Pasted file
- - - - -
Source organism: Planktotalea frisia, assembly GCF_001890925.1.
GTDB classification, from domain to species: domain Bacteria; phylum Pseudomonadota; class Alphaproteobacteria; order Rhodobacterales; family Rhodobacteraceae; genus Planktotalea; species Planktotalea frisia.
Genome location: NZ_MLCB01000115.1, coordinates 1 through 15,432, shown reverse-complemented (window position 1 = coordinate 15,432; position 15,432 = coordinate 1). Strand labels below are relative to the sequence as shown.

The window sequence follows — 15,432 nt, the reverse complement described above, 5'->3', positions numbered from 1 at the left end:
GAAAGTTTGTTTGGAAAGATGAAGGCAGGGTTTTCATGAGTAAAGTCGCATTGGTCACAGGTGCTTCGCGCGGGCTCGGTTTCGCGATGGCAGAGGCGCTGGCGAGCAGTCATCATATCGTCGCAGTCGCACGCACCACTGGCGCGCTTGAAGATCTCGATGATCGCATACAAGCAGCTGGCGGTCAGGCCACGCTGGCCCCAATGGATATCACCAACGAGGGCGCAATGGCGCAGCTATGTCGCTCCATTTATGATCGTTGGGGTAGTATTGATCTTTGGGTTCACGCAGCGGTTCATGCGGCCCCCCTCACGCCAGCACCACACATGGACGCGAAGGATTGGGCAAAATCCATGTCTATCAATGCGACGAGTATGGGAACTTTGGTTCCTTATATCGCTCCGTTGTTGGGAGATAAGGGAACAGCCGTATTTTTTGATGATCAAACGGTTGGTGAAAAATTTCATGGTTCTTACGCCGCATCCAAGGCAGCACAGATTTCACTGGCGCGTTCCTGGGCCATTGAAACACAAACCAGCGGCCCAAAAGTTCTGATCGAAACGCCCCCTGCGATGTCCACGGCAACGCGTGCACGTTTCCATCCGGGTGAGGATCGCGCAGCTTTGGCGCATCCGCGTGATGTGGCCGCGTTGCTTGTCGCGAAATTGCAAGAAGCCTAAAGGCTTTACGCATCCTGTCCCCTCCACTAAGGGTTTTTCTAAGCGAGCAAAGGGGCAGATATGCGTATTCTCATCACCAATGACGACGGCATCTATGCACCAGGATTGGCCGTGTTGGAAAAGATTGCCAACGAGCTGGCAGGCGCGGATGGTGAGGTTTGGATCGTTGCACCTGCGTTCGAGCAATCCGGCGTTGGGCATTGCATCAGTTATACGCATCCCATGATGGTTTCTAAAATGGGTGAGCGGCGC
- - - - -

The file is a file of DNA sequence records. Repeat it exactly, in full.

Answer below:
Source organism: Planktotalea frisia, assembly GCF_001890925.1.
GTDB classification, from domain to species: domain Bacteria; phylum Pseudomonadota; class Alphaproteobacteria; order Rhodobacterales; family Rhodobacteraceae; genus Planktotalea; species Planktotalea frisia.
Genome location: NZ_MLCB01000115.1, coordinates 1 through 15,432, shown reverse-complemented (window position 1 = coordinate 15,432; position 15,432 = coordinate 1). Strand labels below are relative to the sequence as shown.

The window sequence follows — 15,432 nt, the reverse complement described above, 5'->3', positions numbered from 1 at the left end:
GAAAGTTTGTTTGGAAAGATGAAGGCAGGGTTTTCATGAGTAAAGTCGCATTGGTCACAGGTGCTTCGCGCGGGCTCGGTTTCGCGATGGCAGAGGCGCTGGCGAGCAGTCATCATATCGTCGCAGTCGCACGCACCACTGGCGCGCTTGAAGATCTCGATGATCGCATACAAGCAGCTGGCGGTCAGGCCACGCTGGCCCCAATGGATATCACCAACGAGGGCGCAATGGCGCAGCTATGTCGCTCCATTTATGATCGTTGGGGTAGTATTGATCTTTGGGTTCACGCAGCGGTTCATGCGGCCCCCCTCACGCCAGCACCACACATGGACGCGAAGGATTGGGCAAAATCCATGTCTATCAATGCGACGAGTATGGGAACTTTGGTTCCTTATATCGCTCCGTTGTTGGGAGATAAGGGAACAGCCGTATTTTTTGATGATCAAACGGTTGGTGAAAAATTTCATGGTTCTTACGCCGCATCCAAGGCAGCACAGATTTCACTGGCGCGTTCCTGGGCCATTGAAACACAAACCAGCGGCCCAAAAGTTCTGATCGAAACGCCCCCTGCGATGTCCACGGCAACGCGTGCACGTTTCCATCCGGGTGAGGATCGCGCAGCTTTGGCGCATCCGCGTGATGTGGCCGCGTTGCTTGTCGCGAAATTGCAAGAAGCCTAAAGGCTTTACGCATCCTGTCCCCTCCACTAAGGGTTTTTCTAAGCGAGCAAAGGGGCAGATATGCGTATTCTCATCACCAATGACGACGGCATCTATGCACCAGGATTGGCCGTGTTGGAAAAGATTGCCAACGAGCTGGCAGGCGCGGATGGTGAGGTTTGGATCGTTGCACCTGCGTTCGAGCAATCCGGCGTTGGGCATTGCATCAGTTATACGCATCCCATGATGGTTTCTAAAATGGGTGAGCGGCGC